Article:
The color of a cloud tells much about what is going on inside the cloud. Clouds form when relatively warm air containing water vapor is lighter than its surrounding air and this causes it to rise. As it rises it cools and the vapor condenses out of the air as micro-droplets. These tiny particles of water are relatively densely packed and sunlight cannot penetrate far into the cloud before it is reflected out, giving a cloud its characteristic white color. As a cloud matures, the droplets may combine to produce larger droplets, which may combine to form droplets large enough to fall as rain. In this process of accumulation, the space between droplets becomes larger and larger, permitting light to penetrate much farther into the cloud. If the cloud is sufficiently large and the droplets within are spaced far enough apart, it may be that a percentage of the light which enters the cloud is not reflected back out before it is absorbed (Think of how much farther one can see in a heavy rain as opposed to how far one can see in a heavy fog). This process of reflection/absorption is what leads to the range of cloud color from white through gray through black. For the same reason, the undersides of large clouds and heavy overcasts appear various degrees of gray; little light is being reflected or transmitted back to the observer.

Other colors occur naturally in clouds. Bluish-gray is the result of light scattering within the cloud. In the visible spectrum, blue and green are at the short end of light's visible wavelengths, while red and yellow are at the long end. The short rays are more easily scattered by water droplets, and the long rays are more likely to be absorbed. The bluish color is evidence that such scattering is being produced by rain-sized droplets in the cloud.

A greenish tinge to a cloud is produced when sunlight is scattered by ice. A cumulonimbus cloud which shows green is a pretty sure sign of imminent heavy rain, hail, strong winds and possible tornadoes.

Yellowish clouds are rare but may occur in the late spring through early fall months during forest fire season. The yellow color is due to the presence of smoke.

Red, orange, and pink clouds occur almost entirely at sunrise/sunset and are the result of the scattering of sunlight by the atmosphere. The clouds are not that color; they are reflecting the long (and unscattered) rays of sunlight which are predominant at those hours. The effect is much the same as if one were to shine a red spotlight on a white sheet. In combination with large, mature thunderheads this can produce blood-red clouds. The evening before the Edmonton, Alberta tornado in 1987, Edmontonians observed such clouds — deep black on their dark side and intense red on their sunward side. In this case the adage "red sky at night, sailor's delight" was wrong.

Global dimming

The recently recognized phenomenon of global dimming is thought to be caused by changes to the reflectivity of clouds due to the increased presence of aerosols and other particulates in the atmosphere.

Global brightening

Recent research by Martin Wild and coworkers[2] indicates a global brightening trend.

Global brightening is caused by decreased amounts of particulate matter in the atmosphere. With less particulate matter, there is less surface area for condensation to occur. Since there's less condensation in the atmosphere and increased evaporation caused by increasing amounts of sunlight striking the water's surface there is more moisture, causing fewer but thicker clouds.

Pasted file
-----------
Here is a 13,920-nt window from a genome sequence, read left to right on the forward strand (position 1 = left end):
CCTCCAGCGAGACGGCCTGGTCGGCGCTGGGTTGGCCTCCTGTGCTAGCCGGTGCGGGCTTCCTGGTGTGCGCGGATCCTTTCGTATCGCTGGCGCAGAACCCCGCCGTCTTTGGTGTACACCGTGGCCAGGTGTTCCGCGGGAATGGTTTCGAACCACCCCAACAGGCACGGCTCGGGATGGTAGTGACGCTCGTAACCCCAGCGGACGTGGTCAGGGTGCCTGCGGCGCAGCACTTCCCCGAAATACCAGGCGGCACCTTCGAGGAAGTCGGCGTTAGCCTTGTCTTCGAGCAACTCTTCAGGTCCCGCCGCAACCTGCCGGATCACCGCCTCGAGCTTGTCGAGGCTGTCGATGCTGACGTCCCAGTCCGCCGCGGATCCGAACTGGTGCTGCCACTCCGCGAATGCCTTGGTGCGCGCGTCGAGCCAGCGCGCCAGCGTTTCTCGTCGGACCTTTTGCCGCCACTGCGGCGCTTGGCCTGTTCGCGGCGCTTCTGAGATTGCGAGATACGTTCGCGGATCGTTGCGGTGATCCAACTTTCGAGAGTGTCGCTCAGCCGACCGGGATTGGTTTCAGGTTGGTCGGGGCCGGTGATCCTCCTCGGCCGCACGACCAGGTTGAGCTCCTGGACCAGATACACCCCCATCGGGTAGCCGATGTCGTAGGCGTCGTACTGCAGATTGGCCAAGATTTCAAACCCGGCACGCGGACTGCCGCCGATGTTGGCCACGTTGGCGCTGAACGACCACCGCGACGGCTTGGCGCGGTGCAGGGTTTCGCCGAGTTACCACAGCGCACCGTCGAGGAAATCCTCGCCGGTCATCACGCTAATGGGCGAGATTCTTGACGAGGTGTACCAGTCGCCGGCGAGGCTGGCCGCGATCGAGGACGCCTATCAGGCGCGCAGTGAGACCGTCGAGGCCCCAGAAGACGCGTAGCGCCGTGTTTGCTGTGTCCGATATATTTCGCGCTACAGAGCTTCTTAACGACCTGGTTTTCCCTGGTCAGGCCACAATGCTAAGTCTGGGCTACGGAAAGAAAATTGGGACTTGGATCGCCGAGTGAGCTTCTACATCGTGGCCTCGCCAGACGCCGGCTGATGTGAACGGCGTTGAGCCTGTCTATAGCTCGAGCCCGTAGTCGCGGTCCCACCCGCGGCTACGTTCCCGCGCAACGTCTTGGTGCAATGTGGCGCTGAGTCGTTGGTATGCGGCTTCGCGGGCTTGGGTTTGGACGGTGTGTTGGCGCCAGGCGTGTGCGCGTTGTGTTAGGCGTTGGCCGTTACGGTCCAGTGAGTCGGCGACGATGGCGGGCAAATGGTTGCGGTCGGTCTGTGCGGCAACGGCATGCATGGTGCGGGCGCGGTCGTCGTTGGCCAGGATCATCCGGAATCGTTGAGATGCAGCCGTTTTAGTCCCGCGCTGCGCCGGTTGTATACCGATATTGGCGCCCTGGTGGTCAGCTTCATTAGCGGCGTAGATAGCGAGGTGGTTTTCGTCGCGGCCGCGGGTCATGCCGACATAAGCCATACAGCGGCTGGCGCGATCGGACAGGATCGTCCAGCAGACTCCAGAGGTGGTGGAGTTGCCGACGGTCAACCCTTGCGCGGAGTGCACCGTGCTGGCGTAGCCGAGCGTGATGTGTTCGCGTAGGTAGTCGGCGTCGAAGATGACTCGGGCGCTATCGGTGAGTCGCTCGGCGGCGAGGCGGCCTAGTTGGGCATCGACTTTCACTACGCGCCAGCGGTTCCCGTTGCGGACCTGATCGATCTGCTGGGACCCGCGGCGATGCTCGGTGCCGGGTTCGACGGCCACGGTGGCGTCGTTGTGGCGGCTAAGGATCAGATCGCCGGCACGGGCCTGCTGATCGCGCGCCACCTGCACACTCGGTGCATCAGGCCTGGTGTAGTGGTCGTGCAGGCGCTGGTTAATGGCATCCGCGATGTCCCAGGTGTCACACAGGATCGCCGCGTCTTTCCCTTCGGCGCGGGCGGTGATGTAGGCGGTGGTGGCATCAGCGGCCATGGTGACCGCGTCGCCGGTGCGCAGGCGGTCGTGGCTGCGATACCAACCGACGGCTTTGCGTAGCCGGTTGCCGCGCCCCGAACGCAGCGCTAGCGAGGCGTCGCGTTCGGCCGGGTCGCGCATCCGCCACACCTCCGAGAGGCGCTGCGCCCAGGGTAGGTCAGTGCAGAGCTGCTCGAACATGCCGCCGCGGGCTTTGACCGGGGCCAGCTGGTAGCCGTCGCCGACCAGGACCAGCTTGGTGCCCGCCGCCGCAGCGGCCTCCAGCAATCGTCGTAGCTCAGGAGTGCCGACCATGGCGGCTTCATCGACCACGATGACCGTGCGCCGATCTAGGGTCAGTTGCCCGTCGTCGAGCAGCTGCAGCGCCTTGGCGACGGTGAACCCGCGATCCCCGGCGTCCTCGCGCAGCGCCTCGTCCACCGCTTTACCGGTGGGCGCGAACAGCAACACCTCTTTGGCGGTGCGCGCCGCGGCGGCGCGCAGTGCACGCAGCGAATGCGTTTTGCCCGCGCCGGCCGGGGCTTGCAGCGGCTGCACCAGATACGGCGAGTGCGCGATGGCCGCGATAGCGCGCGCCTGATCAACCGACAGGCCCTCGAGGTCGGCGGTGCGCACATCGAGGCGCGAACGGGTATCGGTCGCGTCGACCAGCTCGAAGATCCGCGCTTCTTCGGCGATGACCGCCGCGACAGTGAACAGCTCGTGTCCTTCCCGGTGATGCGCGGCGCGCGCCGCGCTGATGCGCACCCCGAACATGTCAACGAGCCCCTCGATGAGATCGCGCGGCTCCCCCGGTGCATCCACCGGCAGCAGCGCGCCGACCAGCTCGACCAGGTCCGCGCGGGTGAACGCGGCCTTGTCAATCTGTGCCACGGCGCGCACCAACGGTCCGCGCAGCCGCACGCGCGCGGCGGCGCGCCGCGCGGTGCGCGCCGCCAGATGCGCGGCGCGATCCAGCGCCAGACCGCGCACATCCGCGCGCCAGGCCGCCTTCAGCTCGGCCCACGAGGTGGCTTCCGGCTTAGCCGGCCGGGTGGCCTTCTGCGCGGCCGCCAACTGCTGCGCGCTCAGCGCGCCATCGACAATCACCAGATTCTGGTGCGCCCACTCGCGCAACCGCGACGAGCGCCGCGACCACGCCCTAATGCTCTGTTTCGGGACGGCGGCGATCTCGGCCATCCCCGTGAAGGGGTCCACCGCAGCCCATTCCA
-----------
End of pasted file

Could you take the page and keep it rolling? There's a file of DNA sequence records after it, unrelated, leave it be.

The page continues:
Clouds on other planets

Within our Solar System, any planet or moon with an atmosphere also has clouds. Venus' clouds are composed entirely of sulfuric acid droplets. Mars has high, thin clouds of water ice. Both Jupiter and Saturn have an outer cloud deck composed of ammonia clouds, an intermediate deck of ammonium hydrosulfide clouds and an inner deck of water clouds. Uranus and Neptune have atmospheres dominated by methane clouds.

Saturn's moon Titan has clouds which are believed to be composed largely of droplets of liquid methane. The Cassini-Huygens Saturn mission has uncovered evidence of a fluid cycle on Titan, including lakes near the poles and fluvial channels on the surface of the moon.

See also

In mountainous areas one often finds the peaks above the clouds as here for the Pico Ruivo seen from Pico do Arieiro, Portugal.

Notes

  1. Choi 2005, The SAO/NASA Astrophysics Data System. Retrieved February 21, 2008.
  2. Martin Wild et al., "From Dimming to Brightening: Decadal Changes in Solar Radiation at Earth's Surface," Science 6 May 2005; 308: 847-850

References

  • Day, John A. 2005. The Book of Clouds. New York, NY: Sterling Publishing Co. ISBN 1402728131.
  • Day, John A., and Vincent J. Schaefer. 1998. Peterson First Guide to Clouds and Weather. 2nd ed. Boston: Houghton Mifflin. ISBN 0395906636.
  • Pretor-Pinney, Gavin. 2007. The Cloudspotter's Guide: The Science, History, and Culture of Clouds. New York, NY: Perigee Trade. ISBN 0399533451.
  • Hamblyn, Richard. 2002. The Invention of Clouds: How an Amateur Meteorologist Forged the Language of the Skies. New York, NY: Picador; Reprint edition. ISBN 0312420013.

External links

All links retrieved May 29, 2013.


Clouds    
High Clouds (Family A): Cirrus (Ci) • Cirrus uncinus • Cirrus Kelvin-Helmholtz colombia • Cirrostratus (Cs) • Cirrocumulus (Cc) • Pileus • Contrail
Middle Clouds (Family B): Altostratus (As) • Altostratus undulatus • Altocumulus (Ac) • Altocumulus undulatus • Altocumulus mackerel sky • Altocumulus castellanus • Altocumulus lenticularis
Low Clouds (Family C): Stratus (St) • Nimbostratus (Ns) • Cumulus humilis (Cu) • Cumulus mediocris (Cu) • Stratocumulus (Sc)
Vertical Clouds (Family D): Cumulonimbus (Cb) • Cumulonimbus incus • Cumulonimbus calvus • Cumulonimbus with mammatus • Cumulus congestus • Cumulus castellanus • Pyrocumulus  • Pyrocumulonimbus